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‘India Greets’ is designed as a tableau of India as one of the first installations which visitors encounter as a welcoming gesture to Jaya He Museum is a densely populated vista of diverse traditional doorways, facades, faces and fascias.

Sourced from across the country, they are a language of motifs, designs, and traditional crafts skills. They together offer a testament to cultural diversity of India  as well as the often intangible commonalities that transcend ethnicity, religious affiliations, and geography.  These are replete with symbols of welcome and protection – lotuses, sacred geometries, angels, ancestral figures, and celestial guardian figures.


Rajeev Sethi Scenographers

India lives by the maxim: ‘Atithi Devo Bhava – the guest is god.’ The doors are the thresholds to India’s culturally rich and diverse world. On a green facade you see more than 100 such objects from the 17th to 19th centuries. Most of them are from the central and western Indian states of Madhya Pradesh, Gujarat and Rajasthan.  An intricately carved three-panelled Jharokha or a ventilator belonged to a Gujarat haveli or mansion.  The elaborately carved doors towards the right are the main entrance into a home, while the less intricately carved doors are from rooms inside. The larger the doors, the more magnificent the house.  The door with 4 pillars. The multi-coloured pillars from Gujarat are decorated with floral motifs. Pillars such as these are both functional and decorative. They bear the load of the structure and their elaborate carvings depict socio-religious beliefs.     Can you spot? Look towards the right. This was made by Kerala’s skilled carpenters who restored these doors made new pillar to match an old one.  It took a lot of effort to put together the installation. Elaborate drawings were made in which each door, porch, window or lintel had its place. Putting up the massive doors against the wall was quite a feat of engineering!   The detailed carvings on the panels around the doors. They are replete with lotuses, angels and other symbols of welcome and protection. Masks from different parts of India look out from between the doors, warding off the evil eye.  Faces & Fascias extends down all the way to the levels below. It is part of the India Greets theme at the Jaya He Museum. The sixty-foot high wall displaying artworks and artefacts. This tableau of doors underlines the tireless work of the artists and artisans who came together for this enormous project. Each of these weighty artefacts was carried across hundreds of kilometres to Mumbai where they were painstakingly restored at a sprawling mock-up site nearby. The wooden doors came in multiple pieces. As part of this huge revival project, the discarded pieces from abandoned havelis were gathered and restored.  And the final outcome was this threshold to India, an entrance that embraces all visitors.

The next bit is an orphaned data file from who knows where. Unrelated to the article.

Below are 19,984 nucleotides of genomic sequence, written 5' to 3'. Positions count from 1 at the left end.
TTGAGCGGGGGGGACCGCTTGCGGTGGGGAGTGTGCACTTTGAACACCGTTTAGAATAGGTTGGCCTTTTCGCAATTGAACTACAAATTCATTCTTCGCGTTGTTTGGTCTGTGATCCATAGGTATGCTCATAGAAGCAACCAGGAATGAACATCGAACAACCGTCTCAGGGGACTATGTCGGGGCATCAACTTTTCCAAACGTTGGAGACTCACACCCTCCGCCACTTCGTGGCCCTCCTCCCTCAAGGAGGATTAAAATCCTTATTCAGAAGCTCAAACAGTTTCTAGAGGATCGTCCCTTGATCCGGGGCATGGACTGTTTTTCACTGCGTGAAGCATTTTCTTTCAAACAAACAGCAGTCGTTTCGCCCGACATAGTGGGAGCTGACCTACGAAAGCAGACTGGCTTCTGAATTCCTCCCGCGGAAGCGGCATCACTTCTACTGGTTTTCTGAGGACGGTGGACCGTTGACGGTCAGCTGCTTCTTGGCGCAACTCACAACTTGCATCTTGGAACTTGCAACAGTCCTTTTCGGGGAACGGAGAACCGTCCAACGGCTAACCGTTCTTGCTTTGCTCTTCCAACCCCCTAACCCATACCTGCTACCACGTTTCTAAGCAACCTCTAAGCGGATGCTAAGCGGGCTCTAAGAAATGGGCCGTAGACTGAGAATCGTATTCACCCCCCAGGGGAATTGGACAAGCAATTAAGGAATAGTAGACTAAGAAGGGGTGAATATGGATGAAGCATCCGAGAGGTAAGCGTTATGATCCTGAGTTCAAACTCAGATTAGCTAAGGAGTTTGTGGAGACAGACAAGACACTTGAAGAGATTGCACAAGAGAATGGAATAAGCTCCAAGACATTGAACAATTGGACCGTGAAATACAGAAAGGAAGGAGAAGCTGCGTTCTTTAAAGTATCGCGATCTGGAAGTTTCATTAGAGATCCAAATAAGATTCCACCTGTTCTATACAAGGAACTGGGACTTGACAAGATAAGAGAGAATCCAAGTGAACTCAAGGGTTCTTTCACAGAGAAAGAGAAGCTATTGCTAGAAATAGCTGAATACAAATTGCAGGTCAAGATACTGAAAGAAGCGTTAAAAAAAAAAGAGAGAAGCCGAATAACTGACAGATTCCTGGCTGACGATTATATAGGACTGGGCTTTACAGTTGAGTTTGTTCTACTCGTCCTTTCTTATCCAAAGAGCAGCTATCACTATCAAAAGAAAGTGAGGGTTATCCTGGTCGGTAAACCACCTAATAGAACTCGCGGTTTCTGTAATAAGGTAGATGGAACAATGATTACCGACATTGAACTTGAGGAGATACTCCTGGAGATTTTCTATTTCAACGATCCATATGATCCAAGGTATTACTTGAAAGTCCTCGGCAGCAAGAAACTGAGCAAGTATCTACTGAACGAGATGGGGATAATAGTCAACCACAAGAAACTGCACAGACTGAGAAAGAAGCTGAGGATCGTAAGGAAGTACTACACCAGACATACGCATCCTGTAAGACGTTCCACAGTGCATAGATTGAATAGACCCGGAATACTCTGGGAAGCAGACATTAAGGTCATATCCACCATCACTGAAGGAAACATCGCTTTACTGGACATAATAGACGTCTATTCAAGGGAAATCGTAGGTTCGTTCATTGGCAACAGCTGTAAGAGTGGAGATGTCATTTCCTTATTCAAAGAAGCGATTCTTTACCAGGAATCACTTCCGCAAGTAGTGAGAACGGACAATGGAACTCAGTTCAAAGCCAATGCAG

In this unique project, well known Australian photographer Robyn Beeche and celebrated indian painter Padmashree Anjolie Ela Menon collaborated  to create 8 art works for the Mumbai Airport. The imagery consists of figurative depictions of Indian subjects to include men, women, children and animals in realistic and surreal juxtapositions, meant to create an air of mystery and magic. Large fabric panels varying in size  have been printed on by a renowned printer in Dubai  to ensure perfect clarity,  are UV  and fire resistant and are hot-cut on the edges. These panels are  hung in front of a series of ancient and antique carved doors, monumental in size. When lit, the  transparency of the fabric lends a feeling of ephemeral and illusory projections to the imagery.  



With the flow of time, while things erode and corrode, above all creation sustains itself and there is a growth within the physical and mental aspects of life. Like the seeds growing into a tree, the human mind and body too grows and expands with the ever changing cloud of time, which in a way is the only constant and witness to this journey. The result of this journey of man is the ongoing  wheels of civilizations telling the stories of human survival and their pursuit of excellence in which ‘time’ is the conductor of the ever changing orchestra called “ Life”.



This installation reflects on old habits that die hard, about the characters once animated, that won’t rest easy. The conversation between the women reflecting on the mundane and the meaningful continue in a recursive cycle; like history, stories which begin and begin again.



The locusts, mainly tropical grasshoppers or dragonfly  with strong powers of flight, arrive in sudden swarms and disappear just as quickly as they come. Having  survived over 300 million years on this earth, for Tanuja Rane,  dragonfly represents an illusory metaphor of the city as pulsating, iridescent and a fragile story of existence and survival. This work is a tribute to the heroic spirit of Mumbai and its people from various social and economic backgrounds, its diversity and to the stories of unlimited hope, dreams and desires. In this installation, the locked doors represent the cityscape, the urban existence in which the thresholds many times are bereft of  Kolams and Rangolis which are otherwise ritually created in courtyards of homes by rural women as auspicious symbols to consecrate the space. These metaphors indicate our existence in the uncertainty of the postmodern urban lifestyle. A reality which overpowers our finer senses and creates an unusual relation between our spiritual journey and survival needs. It reflects on our contemporary lives wherein we conceal fundamental truths as individuals and reveal edited fragments of ourselves.